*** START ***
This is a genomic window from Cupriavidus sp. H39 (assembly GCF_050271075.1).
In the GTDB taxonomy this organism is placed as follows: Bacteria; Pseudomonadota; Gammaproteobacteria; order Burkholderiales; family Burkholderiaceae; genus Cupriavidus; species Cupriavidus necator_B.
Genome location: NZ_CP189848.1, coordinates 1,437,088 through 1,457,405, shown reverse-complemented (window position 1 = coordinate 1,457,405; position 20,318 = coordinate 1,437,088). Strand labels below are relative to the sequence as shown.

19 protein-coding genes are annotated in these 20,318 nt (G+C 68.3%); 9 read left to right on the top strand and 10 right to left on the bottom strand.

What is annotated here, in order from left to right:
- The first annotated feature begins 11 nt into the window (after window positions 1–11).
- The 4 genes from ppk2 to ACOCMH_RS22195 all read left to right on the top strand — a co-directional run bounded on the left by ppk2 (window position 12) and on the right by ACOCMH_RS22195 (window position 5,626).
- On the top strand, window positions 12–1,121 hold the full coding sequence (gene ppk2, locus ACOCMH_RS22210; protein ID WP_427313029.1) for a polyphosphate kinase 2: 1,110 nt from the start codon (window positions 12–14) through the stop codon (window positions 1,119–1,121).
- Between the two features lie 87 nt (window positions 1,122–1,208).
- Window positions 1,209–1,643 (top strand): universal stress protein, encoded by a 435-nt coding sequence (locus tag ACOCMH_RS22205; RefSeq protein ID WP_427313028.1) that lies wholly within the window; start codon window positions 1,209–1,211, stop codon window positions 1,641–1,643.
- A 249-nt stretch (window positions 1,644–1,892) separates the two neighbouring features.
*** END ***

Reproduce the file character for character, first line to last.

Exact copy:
This is a genomic window from Cupriavidus sp. H39 (assembly GCF_050271075.1).
In the GTDB taxonomy this organism is placed as follows: Bacteria; Pseudomonadota; Gammaproteobacteria; order Burkholderiales; family Burkholderiaceae; genus Cupriavidus; species Cupriavidus necator_B.
Genome location: NZ_CP189848.1, coordinates 1,437,088 through 1,457,405, shown reverse-complemented (window position 1 = coordinate 1,457,405; position 20,318 = coordinate 1,437,088). Strand labels below are relative to the sequence as shown.

19 protein-coding genes are annotated in these 20,318 nt (G+C 68.3%); 9 read left to right on the top strand and 10 right to left on the bottom strand.

What is annotated here, in order from left to right:
- The first annotated feature begins 11 nt into the window (after window positions 1–11).
- The 4 genes from ppk2 to ACOCMH_RS22195 all read left to right on the top strand — a co-directional run bounded on the left by ppk2 (window position 12) and on the right by ACOCMH_RS22195 (window position 5,626).
- On the top strand, window positions 12–1,121 hold the full coding sequence (gene ppk2, locus ACOCMH_RS22210; protein ID WP_427313029.1) for a polyphosphate kinase 2: 1,110 nt from the start codon (window positions 12–14) through the stop codon (window positions 1,119–1,121).
- Between the two features lie 87 nt (window positions 1,122–1,208).
- Window positions 1,209–1,643 (top strand): universal stress protein, encoded by a 435-nt coding sequence (locus tag ACOCMH_RS22205; RefSeq protein ID WP_427313028.1) that lies wholly within the window; start codon window positions 1,209–1,211, stop codon window positions 1,641–1,643.
- A 249-nt stretch (window positions 1,644–1,892) separates the two neighbouring features.